Unravelling the CAR T-cell therapy reimbursement riddle

Citation JCSO 2018;16(3):e177-e1178

©2018 Frontline Medical Communications

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Physicians may finally have some clarity on payment for inpatient administration of 2 chimeric antigen receptor (CAR) T-cell therapies if a proposed rule from the Centers of Medicare & Medicaid Services becomes final.

The agency is seeking to assign ICD-10-PCS codes XW033C3 and XW043C3 to the use of axicabtagene ciloleucel (Yescarta; Kite Pharma, acquired by Gilead in October 2017) and tisagenlecleucel (Kymriah; Novartis) in the inpatient setting for fiscal year 2019. It is also considering the creation of a new Medicare Severity-Diagnosis Related Group (MS-DRG) code for procedures involving the use of CAR T-cell therapy drugs.

Stephanie Farnia, director of health policy and strategic relations for the American Society for Blood and Marrow Transplantation, said the proposal demonstrates that CMS is listening to physicians’ concerns about CAR T payments and working to provide a more reasonable framework. “The primary point of significance is that CAR-T care episodes should be assigned to a specific MS-DRG in FY2019, which will give physicians a clearer sense of inpatient reimbursement in advance,” she said in an interview.

Uncertainty about inpatient payment for administration of the 2 approved CAR T therapies (see p. e126) have been a lingering concern of specialists who use, or are interested in using, the therapies. In April 2018, CMS announced payment rates for outpatient administration of the 2 drugs, settling on $395,380 for axicabtagene ciloleucel and $500,839 for tisagenlecleucel. The two medications have list prices of $373,000 and $475,000, respectively.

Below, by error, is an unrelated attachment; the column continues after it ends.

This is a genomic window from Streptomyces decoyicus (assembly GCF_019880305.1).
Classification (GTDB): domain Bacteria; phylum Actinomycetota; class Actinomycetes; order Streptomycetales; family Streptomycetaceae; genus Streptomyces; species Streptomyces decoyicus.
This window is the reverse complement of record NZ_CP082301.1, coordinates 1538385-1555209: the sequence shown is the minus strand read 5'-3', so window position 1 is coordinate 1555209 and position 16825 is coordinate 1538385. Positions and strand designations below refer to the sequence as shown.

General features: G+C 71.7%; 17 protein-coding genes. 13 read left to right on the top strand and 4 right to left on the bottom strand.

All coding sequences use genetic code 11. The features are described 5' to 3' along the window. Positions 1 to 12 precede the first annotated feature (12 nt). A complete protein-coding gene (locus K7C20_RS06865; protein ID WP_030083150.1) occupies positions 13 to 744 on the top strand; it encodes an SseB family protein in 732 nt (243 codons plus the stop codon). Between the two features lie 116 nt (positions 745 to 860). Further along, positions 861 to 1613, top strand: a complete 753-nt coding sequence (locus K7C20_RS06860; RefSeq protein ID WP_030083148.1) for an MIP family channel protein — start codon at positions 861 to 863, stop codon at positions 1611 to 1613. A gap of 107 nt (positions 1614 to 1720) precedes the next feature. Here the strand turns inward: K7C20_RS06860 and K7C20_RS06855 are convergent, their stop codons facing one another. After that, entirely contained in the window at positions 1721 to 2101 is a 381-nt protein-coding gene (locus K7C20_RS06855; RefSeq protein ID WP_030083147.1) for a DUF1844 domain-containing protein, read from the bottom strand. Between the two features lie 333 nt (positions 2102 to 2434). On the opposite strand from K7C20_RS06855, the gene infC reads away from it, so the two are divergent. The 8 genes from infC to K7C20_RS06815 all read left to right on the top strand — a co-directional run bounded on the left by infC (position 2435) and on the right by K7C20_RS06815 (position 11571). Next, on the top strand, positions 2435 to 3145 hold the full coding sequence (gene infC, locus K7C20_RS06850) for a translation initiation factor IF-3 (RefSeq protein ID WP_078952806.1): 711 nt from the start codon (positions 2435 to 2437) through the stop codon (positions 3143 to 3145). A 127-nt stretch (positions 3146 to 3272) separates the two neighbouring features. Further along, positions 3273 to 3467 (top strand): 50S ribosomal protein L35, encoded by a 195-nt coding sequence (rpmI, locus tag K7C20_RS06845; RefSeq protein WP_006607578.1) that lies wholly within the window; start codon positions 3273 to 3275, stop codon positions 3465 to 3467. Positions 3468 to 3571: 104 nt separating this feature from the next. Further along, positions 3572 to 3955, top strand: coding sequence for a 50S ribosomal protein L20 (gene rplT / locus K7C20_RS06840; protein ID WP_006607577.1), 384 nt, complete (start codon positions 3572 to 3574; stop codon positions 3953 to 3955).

However, physicians noted at the time that even if the drugs were first administered in the outpatient setting, inpatient care is likely to occur with CAR T-cell therapies because some patients will need to be admitted for monitoring for serious side effects. In such cases, all payments would then become part of the inpatient stay as per CMS’s 3-day payment window rule.

In the most recent payment proposal, CMS stated that its clinical advisers believe that patients receiving treatment with CAR T-cell therapy would have similar clinical characteristics and comorbidities as patients treated with autologous bone marrow transplant therapy, who are currently assigned to MS-DRG 016 Autologous Bone Marrow Transplant with CC/MCC. Therefore, CMS officials said they would suggest ICD-10-PCS procedure codes XW033C3 and XW043C3 to pre-MDC MS-DRG 016. In addition, the agency is proposing to revise the title of MS-DRG 016 to Autologous Bone Marrow Transplant with CC/MCC or T-cell Immunotherapy.

The agency emphasized that it invites public comment on alternative payment approaches for CAR T-cell therapies in the context of the pending, new technology add-on payment applications by the CAR-T drugmakers Novartis and Kite Pharma/Gilead. If approved, the technology add-on payments would provide an additional and separate payment equivalent to up to 50% of the product cost plus the MS-DRG payment received for the episode of care.

Shifts and realignments in the face of new developments

The CMS announcement is the latest development in the rapidly growing landscape of CAR T-cell therapies. In 2017, the Food and Drug Administration approved tisagenlecleucel for pediatric acute lymphoblastic leukemia and axicabtagene ciloleucel for relapsed/refractory large B-cell lymphoma in adults, and in May 2018, the agency expanded the indication for tisagenlecleucel to include adults with relapsed/refractory large B-cell lymphoma.

Further advancements are expected for CAR T-cell therapies in 2018, said Cai Xuan, PhD, senior analyst in oncology and hematology for GlobalData, a data analytics and commercial intelligence firm.